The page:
In the wake of the Socitm Better Connected 2012 review and reports, a further report has been published aimed at the management of UK local authorities. Better Connected 2012: a briefing for the top management team picks up on some of the results of the annual study along with opinions of those involved. It’s only 16 page so the £50 price tag is a little steep, unless you are a subscriber. The author(s) promote what they describe as eight ‘simple, clear points which can act as guiding principles’, unfortunately number eight is ‘we want public services that are more transparent’, which isn’t at all clear to me – is that the policies, data or management that needs to be ‘transparent’? The other seven are equally ‘simple’.
The service picked on and discussed around mystery shopping is that of public libraries. Possibly one of the more difficult to manage in these turbulent times with high asset value, regular revenue costs and an unpredictable market. If the library service concerned has an old software application, they’re highly unlikely to get a new shiny, all-singing one in the current climate – instead they are likely being compressed and expected to do more with less. Ultimately it may be said that going online with the latest applications, and encouraging self-service will cut a few librarian posts, but it’s a fine line in the costings.
I heartily agree with the statement on the eighth page that “council leaders and managers must accept that the main purpose of the website is to deliver services”, but currently policy dictates that it isn’t necessarily the council that is delivering services now, and the private and third sectors have their own opinions as to what their route is once they’ve taken on services and it isn’t necessarily transparency of ease of customer contact. Similarly, the twelfth page argues for lots of user testing, which I totally agree with but third-party application interfaces aren’t easily or affordably tweaked once they are in place.
Unfortunately for all the good intentions the authors are too far detached from the reality of delivering services in the current climate and whilst there is much good advice the attitude is likely to pi** off more council web managers than it will educate.
February 24, 2012
In terms of electronic government email is normally the poor, ignored, unmeasured relation. However, when a citizen sends an email, for example if there’s no form on the website and only a generic, or even very generic, email address, they are still expecting a response, and the fact that they know from experience that email delivery is near instantaneous means they expect a pretty quick response. This has always been the case but the reality is largely ignored. Some local authorities ping back a response that the email has been received and a reply will be forthcoming in a number of days – some even do this for personally addressed mails.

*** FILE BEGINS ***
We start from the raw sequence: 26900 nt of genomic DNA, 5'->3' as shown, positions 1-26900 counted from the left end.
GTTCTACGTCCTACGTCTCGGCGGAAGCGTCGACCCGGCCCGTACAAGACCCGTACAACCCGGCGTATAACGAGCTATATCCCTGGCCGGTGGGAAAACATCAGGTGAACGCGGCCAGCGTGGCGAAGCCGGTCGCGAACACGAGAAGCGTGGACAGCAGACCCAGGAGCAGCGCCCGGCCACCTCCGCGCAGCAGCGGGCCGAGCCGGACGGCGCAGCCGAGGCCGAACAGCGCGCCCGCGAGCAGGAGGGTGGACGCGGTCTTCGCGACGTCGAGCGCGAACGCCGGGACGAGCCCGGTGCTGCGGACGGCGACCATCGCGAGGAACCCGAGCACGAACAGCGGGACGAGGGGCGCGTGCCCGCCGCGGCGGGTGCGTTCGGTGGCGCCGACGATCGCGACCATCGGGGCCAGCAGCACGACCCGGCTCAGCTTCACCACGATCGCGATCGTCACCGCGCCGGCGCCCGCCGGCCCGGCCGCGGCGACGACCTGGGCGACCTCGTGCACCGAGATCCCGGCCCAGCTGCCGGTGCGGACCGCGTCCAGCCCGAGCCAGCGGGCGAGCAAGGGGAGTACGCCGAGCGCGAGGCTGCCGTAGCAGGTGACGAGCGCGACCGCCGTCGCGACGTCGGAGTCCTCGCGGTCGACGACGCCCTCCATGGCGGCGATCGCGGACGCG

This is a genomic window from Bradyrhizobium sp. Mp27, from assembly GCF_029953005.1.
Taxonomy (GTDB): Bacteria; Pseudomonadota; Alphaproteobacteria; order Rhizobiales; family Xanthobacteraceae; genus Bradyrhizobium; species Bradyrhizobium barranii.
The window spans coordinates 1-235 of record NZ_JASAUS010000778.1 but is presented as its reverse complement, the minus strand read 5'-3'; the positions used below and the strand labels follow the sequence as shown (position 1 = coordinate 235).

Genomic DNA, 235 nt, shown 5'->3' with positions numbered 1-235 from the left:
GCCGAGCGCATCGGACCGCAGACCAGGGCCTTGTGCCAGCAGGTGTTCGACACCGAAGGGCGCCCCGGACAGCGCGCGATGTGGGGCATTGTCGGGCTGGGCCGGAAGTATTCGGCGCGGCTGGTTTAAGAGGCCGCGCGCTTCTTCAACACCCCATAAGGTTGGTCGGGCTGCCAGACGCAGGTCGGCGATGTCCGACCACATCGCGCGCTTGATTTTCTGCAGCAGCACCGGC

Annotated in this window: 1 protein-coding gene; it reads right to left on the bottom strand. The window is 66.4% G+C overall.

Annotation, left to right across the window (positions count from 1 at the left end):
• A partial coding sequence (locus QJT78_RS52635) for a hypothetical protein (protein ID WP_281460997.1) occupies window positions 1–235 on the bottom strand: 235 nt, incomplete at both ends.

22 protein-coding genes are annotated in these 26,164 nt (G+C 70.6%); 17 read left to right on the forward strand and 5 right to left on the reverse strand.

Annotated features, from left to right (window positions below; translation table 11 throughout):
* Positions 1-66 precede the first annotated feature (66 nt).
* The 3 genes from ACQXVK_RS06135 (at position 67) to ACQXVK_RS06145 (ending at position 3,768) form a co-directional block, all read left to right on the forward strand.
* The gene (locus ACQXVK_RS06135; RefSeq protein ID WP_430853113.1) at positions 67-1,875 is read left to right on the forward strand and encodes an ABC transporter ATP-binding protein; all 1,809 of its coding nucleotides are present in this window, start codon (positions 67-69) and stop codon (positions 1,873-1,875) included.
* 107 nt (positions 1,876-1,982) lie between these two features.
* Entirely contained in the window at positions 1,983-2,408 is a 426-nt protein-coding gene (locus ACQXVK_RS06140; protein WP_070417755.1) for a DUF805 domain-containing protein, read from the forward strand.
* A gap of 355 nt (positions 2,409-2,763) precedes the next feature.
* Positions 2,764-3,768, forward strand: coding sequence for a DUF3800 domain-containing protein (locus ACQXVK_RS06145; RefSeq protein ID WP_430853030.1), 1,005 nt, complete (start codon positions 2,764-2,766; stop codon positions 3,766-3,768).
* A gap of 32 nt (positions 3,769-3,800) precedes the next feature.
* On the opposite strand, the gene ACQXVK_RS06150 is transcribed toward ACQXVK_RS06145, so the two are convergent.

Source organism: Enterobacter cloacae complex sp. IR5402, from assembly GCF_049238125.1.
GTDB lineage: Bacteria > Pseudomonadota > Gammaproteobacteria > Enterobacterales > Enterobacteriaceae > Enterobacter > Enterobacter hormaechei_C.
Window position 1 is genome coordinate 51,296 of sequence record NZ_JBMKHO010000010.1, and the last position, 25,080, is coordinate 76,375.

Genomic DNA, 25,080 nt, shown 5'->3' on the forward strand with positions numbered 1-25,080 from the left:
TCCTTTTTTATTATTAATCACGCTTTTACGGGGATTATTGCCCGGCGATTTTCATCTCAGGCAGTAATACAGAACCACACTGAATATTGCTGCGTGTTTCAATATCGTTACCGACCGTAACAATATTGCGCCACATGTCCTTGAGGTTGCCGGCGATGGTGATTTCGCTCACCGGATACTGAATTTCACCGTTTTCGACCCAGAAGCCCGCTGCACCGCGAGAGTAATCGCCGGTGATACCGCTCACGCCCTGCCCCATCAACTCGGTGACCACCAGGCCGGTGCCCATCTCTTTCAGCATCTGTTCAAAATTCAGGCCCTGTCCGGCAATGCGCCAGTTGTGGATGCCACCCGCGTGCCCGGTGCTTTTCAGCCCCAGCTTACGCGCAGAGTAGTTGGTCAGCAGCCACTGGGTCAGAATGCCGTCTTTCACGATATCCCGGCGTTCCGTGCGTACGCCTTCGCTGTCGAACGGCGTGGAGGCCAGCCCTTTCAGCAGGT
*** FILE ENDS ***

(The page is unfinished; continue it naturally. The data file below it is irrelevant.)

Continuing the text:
The other area for concern is how many government services count the number of mails received and analyse them in any way. Do we know if particular services get more than expected? Perhaps somebody has unhelpful information on a website requiring users to asks questions every time? Perhaps a form isn’t available that could be delivered to the right service. How do we know any of this whilst hundreds or thousands of emails are manually forwarded, whilst remaining uncounted and unanalysed? How do we determine the response expected, if we send a standard seven-day auto-answer and the sender has placed a ‘High Importance’ flag on it, how will they feel?
An interesting piece of work, complete with infographics has been published on Codeworks Connect entitled ‘Interesting Insights into Email Infographic’, which helps set the scene on user behaviour around email. Whilst not a believer in the adage that we can’t manage what we can’t measure, I do believe that in order to deliver channel shift and improve service delivery we need to know what is happening on all channels and leaving poor relations like email or telephony out in the cold isn’t good enough.
February 7, 2012
One of the major difficulties accepted in the discussions around citizen participation was how do we measure it. This was presented more recently in the post ‘Participating in a Democracy’. Whilst being fully referenced and including her a new paper from the IBM Center for The Business of Government probably owes a great deal to the late Sherry Arnstein’s work on the Ladder of Democracy.
The paper entitled ‘A Managers Guide to Evaluating Citizen Participation’ (56 pages, 2.6Mb) is written by Tina Nabatchi of the Maxwell School of Citizenship and Public Affairs focuses on revising a modified version of the Ladder of Participation that was published in 2007 as the ‘IAP2 Spectrum of Public Participation’. The paper clearly identifies that there are no easy routes to evaluation and the methods outlined require time and effort tu fulfill and although there are mentions of using new media to consult there are no solutions as to measuring with them. In fact the one clear link to anything electronic from the White House website is to the proclamation that protects personal data.
However, as I’ve stated, the big thing is to get participation right, then e-participation will come naturally (with trust), so this is a good start.